Predictability of Precipitation in a Cloud-Resolving Model

Walser, André; Lüthi, Daniel; Schär, Christoph
February 2004
Monthly Weather Review;Feb2004, Vol. 132 Issue 2, p560
Academic Journal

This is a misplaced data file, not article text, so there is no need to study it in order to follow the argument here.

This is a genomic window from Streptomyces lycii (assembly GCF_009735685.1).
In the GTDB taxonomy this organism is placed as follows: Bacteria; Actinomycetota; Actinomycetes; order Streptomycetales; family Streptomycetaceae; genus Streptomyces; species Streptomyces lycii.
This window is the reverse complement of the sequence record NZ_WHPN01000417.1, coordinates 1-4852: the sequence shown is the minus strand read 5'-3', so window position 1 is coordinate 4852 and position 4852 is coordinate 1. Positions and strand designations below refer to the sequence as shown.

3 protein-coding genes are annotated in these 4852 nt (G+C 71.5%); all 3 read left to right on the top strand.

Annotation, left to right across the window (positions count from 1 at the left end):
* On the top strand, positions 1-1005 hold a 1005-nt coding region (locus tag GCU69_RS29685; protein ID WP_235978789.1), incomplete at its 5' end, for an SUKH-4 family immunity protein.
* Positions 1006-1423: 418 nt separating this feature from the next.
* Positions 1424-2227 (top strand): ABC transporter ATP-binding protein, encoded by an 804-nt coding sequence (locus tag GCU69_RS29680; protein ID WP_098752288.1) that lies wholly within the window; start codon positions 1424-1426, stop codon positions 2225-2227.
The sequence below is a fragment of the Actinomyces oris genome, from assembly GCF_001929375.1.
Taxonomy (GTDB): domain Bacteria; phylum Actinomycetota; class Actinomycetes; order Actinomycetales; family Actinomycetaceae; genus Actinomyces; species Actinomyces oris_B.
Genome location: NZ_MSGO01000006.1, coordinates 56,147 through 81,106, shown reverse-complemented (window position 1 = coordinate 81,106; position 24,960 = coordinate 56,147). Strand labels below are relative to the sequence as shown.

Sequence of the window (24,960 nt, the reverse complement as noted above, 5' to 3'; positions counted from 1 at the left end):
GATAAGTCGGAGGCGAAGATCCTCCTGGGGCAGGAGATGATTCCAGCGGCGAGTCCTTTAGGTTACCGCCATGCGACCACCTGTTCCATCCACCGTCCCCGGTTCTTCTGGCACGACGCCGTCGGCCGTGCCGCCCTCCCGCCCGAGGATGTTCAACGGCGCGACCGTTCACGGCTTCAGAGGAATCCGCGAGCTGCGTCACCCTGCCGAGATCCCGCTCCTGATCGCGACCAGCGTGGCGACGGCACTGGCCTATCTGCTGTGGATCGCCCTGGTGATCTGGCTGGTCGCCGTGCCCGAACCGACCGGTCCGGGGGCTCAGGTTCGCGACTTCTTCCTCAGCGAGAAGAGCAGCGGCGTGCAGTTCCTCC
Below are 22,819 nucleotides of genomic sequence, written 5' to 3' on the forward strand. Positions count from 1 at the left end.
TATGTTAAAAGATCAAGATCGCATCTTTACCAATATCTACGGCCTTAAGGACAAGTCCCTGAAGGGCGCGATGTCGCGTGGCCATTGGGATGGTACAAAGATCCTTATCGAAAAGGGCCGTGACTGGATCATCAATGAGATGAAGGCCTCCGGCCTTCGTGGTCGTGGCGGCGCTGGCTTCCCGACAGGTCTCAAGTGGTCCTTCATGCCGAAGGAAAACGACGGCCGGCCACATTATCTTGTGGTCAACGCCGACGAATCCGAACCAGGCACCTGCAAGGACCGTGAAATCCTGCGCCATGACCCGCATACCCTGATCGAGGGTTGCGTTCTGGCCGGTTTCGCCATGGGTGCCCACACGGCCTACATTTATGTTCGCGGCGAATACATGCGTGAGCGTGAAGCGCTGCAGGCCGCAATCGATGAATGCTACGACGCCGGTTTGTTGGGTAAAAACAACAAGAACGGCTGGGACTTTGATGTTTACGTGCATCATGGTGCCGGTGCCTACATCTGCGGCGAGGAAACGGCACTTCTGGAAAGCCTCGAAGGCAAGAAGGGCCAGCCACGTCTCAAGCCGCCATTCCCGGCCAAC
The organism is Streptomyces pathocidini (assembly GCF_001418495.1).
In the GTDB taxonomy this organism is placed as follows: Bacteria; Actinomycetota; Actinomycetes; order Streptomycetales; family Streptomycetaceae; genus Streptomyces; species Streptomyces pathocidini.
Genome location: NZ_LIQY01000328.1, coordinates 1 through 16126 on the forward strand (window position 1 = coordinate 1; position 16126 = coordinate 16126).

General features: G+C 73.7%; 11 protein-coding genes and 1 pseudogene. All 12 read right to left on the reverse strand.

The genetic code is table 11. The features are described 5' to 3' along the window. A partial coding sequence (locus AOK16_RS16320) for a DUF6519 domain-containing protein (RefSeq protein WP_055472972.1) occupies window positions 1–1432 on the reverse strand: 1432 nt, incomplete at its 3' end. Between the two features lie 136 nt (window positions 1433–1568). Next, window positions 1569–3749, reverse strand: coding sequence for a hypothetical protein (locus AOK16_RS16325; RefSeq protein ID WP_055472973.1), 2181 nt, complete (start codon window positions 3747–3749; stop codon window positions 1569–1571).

An ensemble methodology is developed and tested to objectively isolate and quantify meso-β-scale predictability limitations in numerical weather prediction (NWP). The methodology involves conducting an ensemble of limited-area simulations with slightly modified initial conditions (representing small-scale observational uncertainties) and identical lateral-boundary conditions (representing perfect synoptic-scale predictability). The methodology is applied using a nonhydrostatic NWP model with a convection-resolving mesh size of 3 km, using a setup covering the entire European Alps. The initial perturbations of the ensemble members have a small-scale structure with predominant scales between 10 and 100 km. Ensembles for four case studies representing different weather conditions are analyzed for 24-h forecasting periods, with particular attention paid to quantitative precipitation forecasting. The simulations show that the predictability of precipitation amounts differs strongly depending upon the weather type and the spatiotemporal scales considered. It is demonstrated that during episodes of convective activity small-scale predictability limitations may be critical even at scales exceeding 100 km. For smaller spatial scales, the uncertainties in precipitation forecasts increase rapidly with decreasing scale as individual convective cells are rendered unpredictable by chaotic aspects of the moist dynamics. However, the results also suggest that the presence of convective activity alone may not necessarily limit predictability. Additional consideration is given to the role of underlying orography, nonlinear processes, and perturbation growth.


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